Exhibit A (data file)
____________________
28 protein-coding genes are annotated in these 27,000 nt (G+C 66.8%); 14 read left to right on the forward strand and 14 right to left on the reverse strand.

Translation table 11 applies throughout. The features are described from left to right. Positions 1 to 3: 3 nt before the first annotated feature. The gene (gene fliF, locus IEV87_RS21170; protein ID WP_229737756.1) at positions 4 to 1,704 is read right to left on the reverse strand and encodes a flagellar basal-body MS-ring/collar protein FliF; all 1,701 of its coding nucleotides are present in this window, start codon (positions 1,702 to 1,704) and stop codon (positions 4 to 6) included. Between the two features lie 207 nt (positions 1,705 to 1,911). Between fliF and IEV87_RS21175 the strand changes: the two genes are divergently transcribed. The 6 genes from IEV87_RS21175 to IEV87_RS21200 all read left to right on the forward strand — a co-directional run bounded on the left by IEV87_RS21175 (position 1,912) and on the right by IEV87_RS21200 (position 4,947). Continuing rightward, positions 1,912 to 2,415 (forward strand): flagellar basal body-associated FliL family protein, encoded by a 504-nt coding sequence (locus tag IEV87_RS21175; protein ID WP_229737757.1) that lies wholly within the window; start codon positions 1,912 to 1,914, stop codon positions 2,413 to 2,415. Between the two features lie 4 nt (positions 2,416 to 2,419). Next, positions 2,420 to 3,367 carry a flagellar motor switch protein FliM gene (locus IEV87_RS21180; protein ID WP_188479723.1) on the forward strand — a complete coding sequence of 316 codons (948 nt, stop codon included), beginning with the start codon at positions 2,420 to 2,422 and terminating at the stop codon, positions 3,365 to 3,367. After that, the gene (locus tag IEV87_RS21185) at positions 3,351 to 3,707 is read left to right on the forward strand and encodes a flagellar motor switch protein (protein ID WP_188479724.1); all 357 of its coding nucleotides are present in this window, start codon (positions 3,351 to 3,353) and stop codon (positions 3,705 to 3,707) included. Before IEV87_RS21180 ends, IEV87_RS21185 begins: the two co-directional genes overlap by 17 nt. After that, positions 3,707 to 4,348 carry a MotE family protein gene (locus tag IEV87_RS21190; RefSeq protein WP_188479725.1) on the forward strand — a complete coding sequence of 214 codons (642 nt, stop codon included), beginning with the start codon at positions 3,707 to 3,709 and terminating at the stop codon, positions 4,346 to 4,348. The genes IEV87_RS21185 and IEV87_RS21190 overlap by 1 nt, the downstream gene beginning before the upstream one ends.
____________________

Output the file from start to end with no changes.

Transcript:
28 protein-coding genes are annotated in these 27,000 nt (G+C 66.8%); 14 read left to right on the forward strand and 14 right to left on the reverse strand.

Translation table 11 applies throughout. The features are described from left to right. Positions 1 to 3: 3 nt before the first annotated feature. The gene (gene fliF, locus IEV87_RS21170; protein ID WP_229737756.1) at positions 4 to 1,704 is read right to left on the reverse strand and encodes a flagellar basal-body MS-ring/collar protein FliF; all 1,701 of its coding nucleotides are present in this window, start codon (positions 1,702 to 1,704) and stop codon (positions 4 to 6) included. Between the two features lie 207 nt (positions 1,705 to 1,911). Between fliF and IEV87_RS21175 the strand changes: the two genes are divergently transcribed. The 6 genes from IEV87_RS21175 to IEV87_RS21200 all read left to right on the forward strand — a co-directional run bounded on the left by IEV87_RS21175 (position 1,912) and on the right by IEV87_RS21200 (position 4,947). Continuing rightward, positions 1,912 to 2,415 (forward strand): flagellar basal body-associated FliL family protein, encoded by a 504-nt coding sequence (locus tag IEV87_RS21175; protein ID WP_229737757.1) that lies wholly within the window; start codon positions 1,912 to 1,914, stop codon positions 2,413 to 2,415. Between the two features lie 4 nt (positions 2,416 to 2,419). Next, positions 2,420 to 3,367 carry a flagellar motor switch protein FliM gene (locus IEV87_RS21180; protein ID WP_188479723.1) on the forward strand — a complete coding sequence of 316 codons (948 nt, stop codon included), beginning with the start codon at positions 2,420 to 2,422 and terminating at the stop codon, positions 3,365 to 3,367. After that, the gene (locus tag IEV87_RS21185) at positions 3,351 to 3,707 is read left to right on the forward strand and encodes a flagellar motor switch protein (protein ID WP_188479724.1); all 357 of its coding nucleotides are present in this window, start codon (positions 3,351 to 3,353) and stop codon (positions 3,705 to 3,707) included. Before IEV87_RS21180 ends, IEV87_RS21185 begins: the two co-directional genes overlap by 17 nt. After that, positions 3,707 to 4,348 carry a MotE family protein gene (locus tag IEV87_RS21190; RefSeq protein WP_188479725.1) on the forward strand — a complete coding sequence of 214 codons (642 nt, stop codon included), beginning with the start codon at positions 3,707 to 3,709 and terminating at the stop codon, positions 4,346 to 4,348. The genes IEV87_RS21185 and IEV87_RS21190 overlap by 1 nt, the downstream gene beginning before the upstream one ends.